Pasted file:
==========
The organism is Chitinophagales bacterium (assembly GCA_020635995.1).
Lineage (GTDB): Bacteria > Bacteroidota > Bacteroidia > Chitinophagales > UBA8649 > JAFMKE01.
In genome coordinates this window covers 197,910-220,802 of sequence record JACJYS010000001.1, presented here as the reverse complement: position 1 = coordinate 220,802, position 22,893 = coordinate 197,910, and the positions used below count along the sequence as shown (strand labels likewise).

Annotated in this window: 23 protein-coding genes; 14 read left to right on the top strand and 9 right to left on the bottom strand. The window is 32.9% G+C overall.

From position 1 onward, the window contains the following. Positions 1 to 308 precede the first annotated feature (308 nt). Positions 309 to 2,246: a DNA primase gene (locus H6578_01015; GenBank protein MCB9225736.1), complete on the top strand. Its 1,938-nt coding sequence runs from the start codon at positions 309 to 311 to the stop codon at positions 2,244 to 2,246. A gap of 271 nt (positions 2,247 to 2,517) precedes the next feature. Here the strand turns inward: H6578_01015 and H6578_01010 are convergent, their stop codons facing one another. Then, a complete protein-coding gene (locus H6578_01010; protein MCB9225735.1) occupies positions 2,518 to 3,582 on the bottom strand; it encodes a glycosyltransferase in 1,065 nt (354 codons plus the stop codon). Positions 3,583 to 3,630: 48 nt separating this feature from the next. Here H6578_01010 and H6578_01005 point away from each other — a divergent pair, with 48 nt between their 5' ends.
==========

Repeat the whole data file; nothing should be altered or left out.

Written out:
The organism is Chitinophagales bacterium (assembly GCA_020635995.1).
Lineage (GTDB): Bacteria > Bacteroidota > Bacteroidia > Chitinophagales > UBA8649 > JAFMKE01.
In genome coordinates this window covers 197,910-220,802 of sequence record JACJYS010000001.1, presented here as the reverse complement: position 1 = coordinate 220,802, position 22,893 = coordinate 197,910, and the positions used below count along the sequence as shown (strand labels likewise).

Annotated in this window: 23 protein-coding genes; 14 read left to right on the top strand and 9 right to left on the bottom strand. The window is 32.9% G+C overall.

From position 1 onward, the window contains the following. Positions 1 to 308 precede the first annotated feature (308 nt). Positions 309 to 2,246: a DNA primase gene (locus H6578_01015; GenBank protein MCB9225736.1), complete on the top strand. Its 1,938-nt coding sequence runs from the start codon at positions 309 to 311 to the stop codon at positions 2,244 to 2,246. A gap of 271 nt (positions 2,247 to 2,517) precedes the next feature. Here the strand turns inward: H6578_01015 and H6578_01010 are convergent, their stop codons facing one another. Then, a complete protein-coding gene (locus H6578_01010; protein MCB9225735.1) occupies positions 2,518 to 3,582 on the bottom strand; it encodes a glycosyltransferase in 1,065 nt (354 codons plus the stop codon). Positions 3,583 to 3,630: 48 nt separating this feature from the next. Here H6578_01010 and H6578_01005 point away from each other — a divergent pair, with 48 nt between their 5' ends.